Testamentary Capacity

In re Estate of Cornes, 175 S.W.3d 491 (Tex. App.—Beaumont 2005, no pet.).


The lower court determined that a holographic will did not meet the requirements of a valid will but failed to specify the exact reason. [Note: Another part of the lower court’s opinion found that will was not in Testatrix’s handwriting but that holding was overturned on appeal.] The appellate court conducted a review of the requirements of a valid will focusing its attention on the “sound mind” requirement of Probate Code § 57. The court explained that Proponent had the burden of proving testamentary capacity and that to overturn the lower court’s finding, Proponent must establish that Testatrix had capacity as a matter of law. After reviewing the evidence, the court determined that there was insufficient evidence of her capacity as of the date of will execution and thus the trial court’s finding was upheld. The court pointed out that although witnesses were available who could have testified as to Testatrix’s capacity around the time of will execution, they had not done so.

Note: The court’s holding had the effect of causing Testatrix’s estate to pass by intestacy because it is coupled with a holding that an earlier will was not subject to probate because the proponents were in default in waiting more than four years.

Moral: A proponent of a will must make certain to put forward sufficient evidence that a testator had testamentary capacity.




Holographic Will – Wholly in Testator’s Handwriting


The lower court rejected an attempt to probate Testatrix’s holographic will on various grounds including that the will was not in Testatrix’s handwriting. The appellate court held that the lower court’s rejection on this ground was against the greater weight and preponderance of the evidence. The court examined the evidence and found that it was clear that the handwriting of Testatrix was proved by two witnesses as required by Probate Code § 84(b). The testimony of only one person cast doubt that the handwriting was not that of Testatrix and even that person admitted giving testimony in an earlier proceeding that the will was in her handwriting. In addition, there was no proof that this person was familiar with Testatrix’s handwriting. [Note: Nonetheless, the court held that the will was invalid because the proponent failed to prove testamentary capacity.]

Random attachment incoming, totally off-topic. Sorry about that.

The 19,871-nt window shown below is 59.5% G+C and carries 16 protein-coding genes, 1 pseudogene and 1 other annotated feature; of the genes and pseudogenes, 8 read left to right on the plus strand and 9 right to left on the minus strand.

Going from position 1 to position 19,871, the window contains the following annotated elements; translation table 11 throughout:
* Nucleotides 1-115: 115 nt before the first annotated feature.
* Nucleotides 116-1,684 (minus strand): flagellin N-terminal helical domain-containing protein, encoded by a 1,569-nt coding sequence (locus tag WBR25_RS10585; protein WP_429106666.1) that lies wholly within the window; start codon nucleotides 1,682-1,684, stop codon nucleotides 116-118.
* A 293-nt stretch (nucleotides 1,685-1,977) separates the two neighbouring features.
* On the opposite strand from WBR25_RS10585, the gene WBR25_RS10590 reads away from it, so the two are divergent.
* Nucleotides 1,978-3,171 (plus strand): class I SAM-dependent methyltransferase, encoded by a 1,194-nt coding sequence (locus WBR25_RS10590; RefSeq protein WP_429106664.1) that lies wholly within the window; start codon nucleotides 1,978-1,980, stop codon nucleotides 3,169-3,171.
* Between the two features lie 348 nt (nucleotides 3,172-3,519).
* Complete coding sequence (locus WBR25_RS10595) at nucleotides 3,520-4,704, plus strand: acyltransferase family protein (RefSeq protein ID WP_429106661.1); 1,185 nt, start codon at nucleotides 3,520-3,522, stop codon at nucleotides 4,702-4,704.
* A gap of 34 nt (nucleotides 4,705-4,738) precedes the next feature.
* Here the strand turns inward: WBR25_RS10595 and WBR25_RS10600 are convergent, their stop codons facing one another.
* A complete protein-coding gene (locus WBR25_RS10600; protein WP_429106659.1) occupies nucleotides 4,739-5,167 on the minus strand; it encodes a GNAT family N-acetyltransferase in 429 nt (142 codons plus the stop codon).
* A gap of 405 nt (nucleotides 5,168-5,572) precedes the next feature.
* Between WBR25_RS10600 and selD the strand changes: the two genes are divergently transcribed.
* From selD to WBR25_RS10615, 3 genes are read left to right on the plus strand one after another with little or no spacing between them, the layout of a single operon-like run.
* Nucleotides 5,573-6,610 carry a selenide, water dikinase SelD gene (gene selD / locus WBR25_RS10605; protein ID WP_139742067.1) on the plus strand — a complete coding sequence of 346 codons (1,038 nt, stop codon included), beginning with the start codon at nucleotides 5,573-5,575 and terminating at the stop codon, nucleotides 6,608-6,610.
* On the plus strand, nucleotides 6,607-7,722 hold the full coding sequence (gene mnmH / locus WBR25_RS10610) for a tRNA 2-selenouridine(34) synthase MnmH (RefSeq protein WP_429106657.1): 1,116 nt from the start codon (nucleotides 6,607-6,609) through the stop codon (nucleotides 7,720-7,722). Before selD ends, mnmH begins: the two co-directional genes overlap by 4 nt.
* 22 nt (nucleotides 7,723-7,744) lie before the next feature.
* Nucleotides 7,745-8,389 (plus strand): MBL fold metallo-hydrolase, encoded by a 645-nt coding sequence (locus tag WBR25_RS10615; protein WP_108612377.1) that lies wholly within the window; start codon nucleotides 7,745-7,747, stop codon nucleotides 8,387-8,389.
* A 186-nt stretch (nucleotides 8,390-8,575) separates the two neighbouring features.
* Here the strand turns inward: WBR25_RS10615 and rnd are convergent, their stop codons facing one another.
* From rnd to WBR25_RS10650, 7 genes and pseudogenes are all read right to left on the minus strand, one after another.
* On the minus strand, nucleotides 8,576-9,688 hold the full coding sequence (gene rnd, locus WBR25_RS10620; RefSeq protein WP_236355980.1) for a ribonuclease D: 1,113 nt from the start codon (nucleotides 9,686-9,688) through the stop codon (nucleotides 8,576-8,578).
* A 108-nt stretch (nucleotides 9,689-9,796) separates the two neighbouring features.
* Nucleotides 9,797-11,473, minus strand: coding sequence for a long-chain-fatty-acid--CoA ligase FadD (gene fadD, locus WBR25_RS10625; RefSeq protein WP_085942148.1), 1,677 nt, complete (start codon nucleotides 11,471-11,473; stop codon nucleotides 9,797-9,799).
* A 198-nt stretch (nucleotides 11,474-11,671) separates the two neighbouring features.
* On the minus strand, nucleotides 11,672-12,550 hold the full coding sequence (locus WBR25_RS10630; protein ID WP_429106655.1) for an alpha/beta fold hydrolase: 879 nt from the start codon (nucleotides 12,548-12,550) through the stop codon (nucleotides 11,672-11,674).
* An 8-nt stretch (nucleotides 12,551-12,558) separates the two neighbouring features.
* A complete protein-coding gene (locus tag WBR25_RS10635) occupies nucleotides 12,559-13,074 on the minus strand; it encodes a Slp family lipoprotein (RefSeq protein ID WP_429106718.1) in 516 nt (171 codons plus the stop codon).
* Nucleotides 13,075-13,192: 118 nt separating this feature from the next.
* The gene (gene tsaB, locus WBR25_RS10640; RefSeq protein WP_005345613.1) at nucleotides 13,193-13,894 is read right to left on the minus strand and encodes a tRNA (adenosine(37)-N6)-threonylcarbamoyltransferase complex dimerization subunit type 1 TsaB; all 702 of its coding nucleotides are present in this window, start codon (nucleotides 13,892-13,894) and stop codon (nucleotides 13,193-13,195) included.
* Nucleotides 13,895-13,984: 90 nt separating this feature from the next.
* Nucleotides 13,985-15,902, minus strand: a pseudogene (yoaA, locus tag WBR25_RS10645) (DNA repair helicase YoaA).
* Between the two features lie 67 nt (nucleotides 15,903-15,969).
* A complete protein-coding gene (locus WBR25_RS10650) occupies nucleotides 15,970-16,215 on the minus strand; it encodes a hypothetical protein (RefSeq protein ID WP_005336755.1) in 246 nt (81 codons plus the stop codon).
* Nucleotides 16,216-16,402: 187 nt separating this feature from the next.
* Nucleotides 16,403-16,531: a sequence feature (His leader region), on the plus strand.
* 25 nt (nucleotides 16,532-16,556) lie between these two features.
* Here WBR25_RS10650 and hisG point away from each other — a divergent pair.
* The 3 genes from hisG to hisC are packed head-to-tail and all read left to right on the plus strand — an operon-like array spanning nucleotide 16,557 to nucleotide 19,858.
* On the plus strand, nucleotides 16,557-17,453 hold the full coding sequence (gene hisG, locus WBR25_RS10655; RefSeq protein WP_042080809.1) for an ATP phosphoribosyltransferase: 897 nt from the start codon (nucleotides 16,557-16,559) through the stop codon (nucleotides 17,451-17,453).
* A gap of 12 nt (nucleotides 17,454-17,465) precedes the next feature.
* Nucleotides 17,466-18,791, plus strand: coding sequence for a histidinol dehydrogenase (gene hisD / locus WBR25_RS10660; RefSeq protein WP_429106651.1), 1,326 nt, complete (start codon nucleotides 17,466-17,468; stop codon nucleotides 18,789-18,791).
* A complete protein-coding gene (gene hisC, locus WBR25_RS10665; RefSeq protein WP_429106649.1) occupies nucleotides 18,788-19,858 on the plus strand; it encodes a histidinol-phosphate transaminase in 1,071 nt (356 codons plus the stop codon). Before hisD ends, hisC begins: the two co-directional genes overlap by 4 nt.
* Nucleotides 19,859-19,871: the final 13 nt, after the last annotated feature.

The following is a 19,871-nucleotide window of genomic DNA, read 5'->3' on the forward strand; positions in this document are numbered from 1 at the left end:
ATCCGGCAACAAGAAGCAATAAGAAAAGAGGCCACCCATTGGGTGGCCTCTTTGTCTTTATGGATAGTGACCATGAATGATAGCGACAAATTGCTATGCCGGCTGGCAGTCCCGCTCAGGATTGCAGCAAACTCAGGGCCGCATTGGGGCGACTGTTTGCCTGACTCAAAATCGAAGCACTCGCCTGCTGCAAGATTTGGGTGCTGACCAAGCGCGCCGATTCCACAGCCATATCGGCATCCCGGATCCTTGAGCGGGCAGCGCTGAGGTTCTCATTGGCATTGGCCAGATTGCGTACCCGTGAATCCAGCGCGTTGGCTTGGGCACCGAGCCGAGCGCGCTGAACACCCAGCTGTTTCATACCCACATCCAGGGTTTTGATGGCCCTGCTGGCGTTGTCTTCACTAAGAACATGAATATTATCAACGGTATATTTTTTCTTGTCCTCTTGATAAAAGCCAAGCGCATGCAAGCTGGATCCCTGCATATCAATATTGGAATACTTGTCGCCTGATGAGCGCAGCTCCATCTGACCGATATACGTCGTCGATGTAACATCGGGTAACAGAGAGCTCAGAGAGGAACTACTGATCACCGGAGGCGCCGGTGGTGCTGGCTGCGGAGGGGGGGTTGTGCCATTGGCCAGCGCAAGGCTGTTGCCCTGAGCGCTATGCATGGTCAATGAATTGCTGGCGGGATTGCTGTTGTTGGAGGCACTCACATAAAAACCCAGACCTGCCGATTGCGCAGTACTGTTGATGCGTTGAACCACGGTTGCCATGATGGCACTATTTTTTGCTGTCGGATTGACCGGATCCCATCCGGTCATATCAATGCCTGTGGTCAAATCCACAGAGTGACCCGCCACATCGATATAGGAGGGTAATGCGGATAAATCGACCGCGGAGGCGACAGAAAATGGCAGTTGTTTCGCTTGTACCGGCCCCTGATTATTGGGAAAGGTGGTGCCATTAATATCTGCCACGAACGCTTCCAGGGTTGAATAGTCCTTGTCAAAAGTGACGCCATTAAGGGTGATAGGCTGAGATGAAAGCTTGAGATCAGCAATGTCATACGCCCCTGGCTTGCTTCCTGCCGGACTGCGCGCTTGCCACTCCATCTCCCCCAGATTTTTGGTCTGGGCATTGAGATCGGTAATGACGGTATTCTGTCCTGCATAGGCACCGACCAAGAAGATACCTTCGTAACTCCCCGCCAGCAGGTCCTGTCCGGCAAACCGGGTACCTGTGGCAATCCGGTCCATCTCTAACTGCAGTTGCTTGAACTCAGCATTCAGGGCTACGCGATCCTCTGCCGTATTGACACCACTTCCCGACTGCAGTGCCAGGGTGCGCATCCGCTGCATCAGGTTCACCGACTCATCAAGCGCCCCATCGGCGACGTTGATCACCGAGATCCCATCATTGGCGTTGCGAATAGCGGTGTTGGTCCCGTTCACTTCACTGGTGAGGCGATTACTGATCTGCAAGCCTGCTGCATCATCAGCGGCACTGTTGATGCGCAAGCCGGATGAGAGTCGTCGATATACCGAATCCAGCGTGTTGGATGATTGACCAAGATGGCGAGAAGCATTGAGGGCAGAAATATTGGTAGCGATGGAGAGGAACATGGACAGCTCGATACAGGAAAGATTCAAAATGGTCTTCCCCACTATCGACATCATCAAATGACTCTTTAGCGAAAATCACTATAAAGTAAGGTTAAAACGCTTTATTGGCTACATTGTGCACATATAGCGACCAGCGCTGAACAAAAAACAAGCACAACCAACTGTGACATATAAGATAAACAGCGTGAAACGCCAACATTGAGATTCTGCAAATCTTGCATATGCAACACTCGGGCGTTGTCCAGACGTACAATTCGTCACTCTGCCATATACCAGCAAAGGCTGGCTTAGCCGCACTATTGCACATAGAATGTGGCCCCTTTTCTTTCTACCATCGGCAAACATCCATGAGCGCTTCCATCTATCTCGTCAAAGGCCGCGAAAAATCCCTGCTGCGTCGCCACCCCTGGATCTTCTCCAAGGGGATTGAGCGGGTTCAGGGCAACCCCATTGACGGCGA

Moral: To rebut the claim that a will is holographic, a contestant should find someone familiar with the testator’s handwriting who can consistently testify as to that knowledge and that the will is not in the testator’s handwriting.


Estate Administration

Late Probate

Notice to Heirs


Proponents filed a will for probate after four years had elapsed from the date of Testator’s death. Service of process to each heir whose address was ascertainable with reasonable diligence was not given before the probate of the will. Because the lack of notice violated Probate Code § 128B, the appellate court held that the county judge erred in probating the will and that the district court judge erred in failing to grant a bill of review under Probate Code § 31.

However, because Contestant was given a full opportunity to try all issues regarding the late probated will as well as whether an alleged holographic will should be probated instead, the court held that “any error committed by the county court’s failure to issue citation * * * was rendered harmless.” In re Estate of Cornes at 495.

Moral: A proponent of a will being probate more than four years after the testator’s death must be certain to give proper notice to the heirs in compliance with Probate Code § 128B before probating the will.


Estate Administration

Late Probate

"Not in Default" 


Proponents filed a will for probate after four years had elapsed from the date of Testator’s death. Proponents explained that they were “not in default” in failing to present the will within the four year period under Probate Code § 73(a) because they delayed probating their mother’s will “out of respect” for their step-father. They feared that their step-father would be emotionally hurt that their mother included an express provision in the will which provided that she “intentionally made no provision in this Will for my husband * * * and I direct that he shall take none of my property either under this Will or by the laws of intestacy.” Id. at 495. The lower court admitted the will to probate.

The appellate court determined that Proponents’ excuse was insufficient to justify a late probate. The court explained, “we have found no opinion [that] has recognized respect for potential heirs as an excuse for the devisees’ delay in presenting a will for probate.” Id. at 495.

Moral: A proponent of a late probated will needs to show that the delay was not due to the absence of reasonable diligence.